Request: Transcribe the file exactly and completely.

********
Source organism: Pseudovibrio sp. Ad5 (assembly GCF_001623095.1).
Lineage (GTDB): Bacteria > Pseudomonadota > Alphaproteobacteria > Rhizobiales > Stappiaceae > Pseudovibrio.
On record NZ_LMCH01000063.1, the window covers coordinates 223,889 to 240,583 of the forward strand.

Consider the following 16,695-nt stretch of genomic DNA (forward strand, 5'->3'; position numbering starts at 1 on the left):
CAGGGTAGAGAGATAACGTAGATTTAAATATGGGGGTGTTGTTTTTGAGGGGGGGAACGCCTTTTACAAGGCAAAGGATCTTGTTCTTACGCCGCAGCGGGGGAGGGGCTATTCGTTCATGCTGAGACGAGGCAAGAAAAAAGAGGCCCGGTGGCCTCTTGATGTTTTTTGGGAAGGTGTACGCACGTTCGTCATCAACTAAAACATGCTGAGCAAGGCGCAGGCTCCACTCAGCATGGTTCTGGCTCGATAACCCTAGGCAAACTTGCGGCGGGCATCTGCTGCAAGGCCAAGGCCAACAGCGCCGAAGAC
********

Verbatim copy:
Source organism: Pseudovibrio sp. Ad5 (assembly GCF_001623095.1).
Lineage (GTDB): Bacteria > Pseudomonadota > Alphaproteobacteria > Rhizobiales > Stappiaceae > Pseudovibrio.
On record NZ_LMCH01000063.1, the window covers coordinates 223,889 to 240,583 of the forward strand.

Consider the following 16,695-nt stretch of genomic DNA (forward strand, 5'->3'; position numbering starts at 1 on the left):
CAGGGTAGAGAGATAACGTAGATTTAAATATGGGGGTGTTGTTTTTGAGGGGGGGAACGCCTTTTACAAGGCAAAGGATCTTGTTCTTACGCCGCAGCGGGGGAGGGGCTATTCGTTCATGCTGAGACGAGGCAAGAAAAAAGAGGCCCGGTGGCCTCTTGATGTTTTTTGGGAAGGTGTACGCACGTTCGTCATCAACTAAAACATGCTGAGCAAGGCGCAGGCTCCACTCAGCATGGTTCTGGCTCGATAACCCTAGGCAAACTTGCGGCGGGCATCTGCTGCAAGGCCAAGGCCAACAGCGCCGAAGAC